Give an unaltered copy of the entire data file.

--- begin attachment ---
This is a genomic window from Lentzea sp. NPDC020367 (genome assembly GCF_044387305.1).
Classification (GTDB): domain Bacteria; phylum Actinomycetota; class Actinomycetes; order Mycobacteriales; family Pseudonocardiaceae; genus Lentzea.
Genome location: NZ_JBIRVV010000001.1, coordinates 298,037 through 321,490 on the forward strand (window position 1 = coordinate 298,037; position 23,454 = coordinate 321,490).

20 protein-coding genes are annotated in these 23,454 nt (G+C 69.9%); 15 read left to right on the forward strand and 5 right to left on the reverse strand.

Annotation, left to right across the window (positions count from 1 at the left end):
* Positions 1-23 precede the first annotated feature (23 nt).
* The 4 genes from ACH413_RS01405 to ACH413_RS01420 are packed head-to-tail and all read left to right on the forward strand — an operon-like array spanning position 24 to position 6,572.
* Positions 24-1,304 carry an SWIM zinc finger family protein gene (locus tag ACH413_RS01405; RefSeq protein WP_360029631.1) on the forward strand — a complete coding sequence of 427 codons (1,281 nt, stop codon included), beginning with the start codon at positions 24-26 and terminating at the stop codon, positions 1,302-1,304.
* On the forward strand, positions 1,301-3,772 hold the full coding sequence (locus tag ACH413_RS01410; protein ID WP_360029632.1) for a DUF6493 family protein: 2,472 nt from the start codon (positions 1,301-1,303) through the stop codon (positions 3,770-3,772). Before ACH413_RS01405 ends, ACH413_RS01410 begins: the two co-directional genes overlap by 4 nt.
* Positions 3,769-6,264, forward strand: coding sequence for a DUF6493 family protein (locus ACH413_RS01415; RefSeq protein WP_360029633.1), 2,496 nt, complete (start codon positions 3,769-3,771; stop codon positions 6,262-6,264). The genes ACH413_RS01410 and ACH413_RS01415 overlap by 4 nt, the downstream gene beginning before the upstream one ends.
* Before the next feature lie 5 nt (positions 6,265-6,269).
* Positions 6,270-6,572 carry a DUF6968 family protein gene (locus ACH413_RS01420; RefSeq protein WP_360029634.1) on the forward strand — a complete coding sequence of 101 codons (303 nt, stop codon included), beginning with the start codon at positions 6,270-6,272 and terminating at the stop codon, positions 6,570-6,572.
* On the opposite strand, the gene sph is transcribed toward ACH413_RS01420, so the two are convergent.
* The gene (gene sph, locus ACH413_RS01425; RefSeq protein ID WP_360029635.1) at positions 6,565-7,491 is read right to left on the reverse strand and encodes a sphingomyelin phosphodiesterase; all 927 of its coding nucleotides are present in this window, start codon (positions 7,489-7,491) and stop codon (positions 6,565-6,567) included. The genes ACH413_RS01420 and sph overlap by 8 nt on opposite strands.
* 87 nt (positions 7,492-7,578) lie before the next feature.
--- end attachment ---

This is a genomic window from Lentzea sp. NPDC020367 (genome assembly GCF_044387305.1).
Classification (GTDB): domain Bacteria; phylum Actinomycetota; class Actinomycetes; order Mycobacteriales; family Pseudonocardiaceae; genus Lentzea.
Genome location: NZ_JBIRVV010000001.1, coordinates 298,037 through 321,490 on the forward strand (window position 1 = coordinate 298,037; position 23,454 = coordinate 321,490).

20 protein-coding genes are annotated in these 23,454 nt (G+C 69.9%); 15 read left to right on the forward strand and 5 right to left on the reverse strand.

Annotation, left to right across the window (positions count from 1 at the left end):
* Positions 1-23 precede the first annotated feature (23 nt).
* The 4 genes from ACH413_RS01405 to ACH413_RS01420 are packed head-to-tail and all read left to right on the forward strand — an operon-like array spanning position 24 to position 6,572.
* Positions 24-1,304 carry an SWIM zinc finger family protein gene (locus tag ACH413_RS01405; RefSeq protein WP_360029631.1) on the forward strand — a complete coding sequence of 427 codons (1,281 nt, stop codon included), beginning with the start codon at positions 24-26 and terminating at the stop codon, positions 1,302-1,304.
* On the forward strand, positions 1,301-3,772 hold the full coding sequence (locus tag ACH413_RS01410; protein ID WP_360029632.1) for a DUF6493 family protein: 2,472 nt from the start codon (positions 1,301-1,303) through the stop codon (positions 3,770-3,772). Before ACH413_RS01405 ends, ACH413_RS01410 begins: the two co-directional genes overlap by 4 nt.
* Positions 3,769-6,264, forward strand: coding sequence for a DUF6493 family protein (locus ACH413_RS01415; RefSeq protein WP_360029633.1), 2,496 nt, complete (start codon positions 3,769-3,771; stop codon positions 6,262-6,264). The genes ACH413_RS01410 and ACH413_RS01415 overlap by 4 nt, the downstream gene beginning before the upstream one ends.
* Before the next feature lie 5 nt (positions 6,265-6,269).
* Positions 6,270-6,572 carry a DUF6968 family protein gene (locus ACH413_RS01420; RefSeq protein WP_360029634.1) on the forward strand — a complete coding sequence of 101 codons (303 nt, stop codon included), beginning with the start codon at positions 6,270-6,272 and terminating at the stop codon, positions 6,570-6,572.
* On the opposite strand, the gene sph is transcribed toward ACH413_RS01420, so the two are convergent.
* The gene (gene sph, locus ACH413_RS01425; RefSeq protein ID WP_360029635.1) at positions 6,565-7,491 is read right to left on the reverse strand and encodes a sphingomyelin phosphodiesterase; all 927 of its coding nucleotides are present in this window, start codon (positions 7,489-7,491) and stop codon (positions 6,565-6,567) included. The genes ACH413_RS01420 and sph overlap by 8 nt on opposite strands.
* 87 nt (positions 7,492-7,578) lie before the next feature.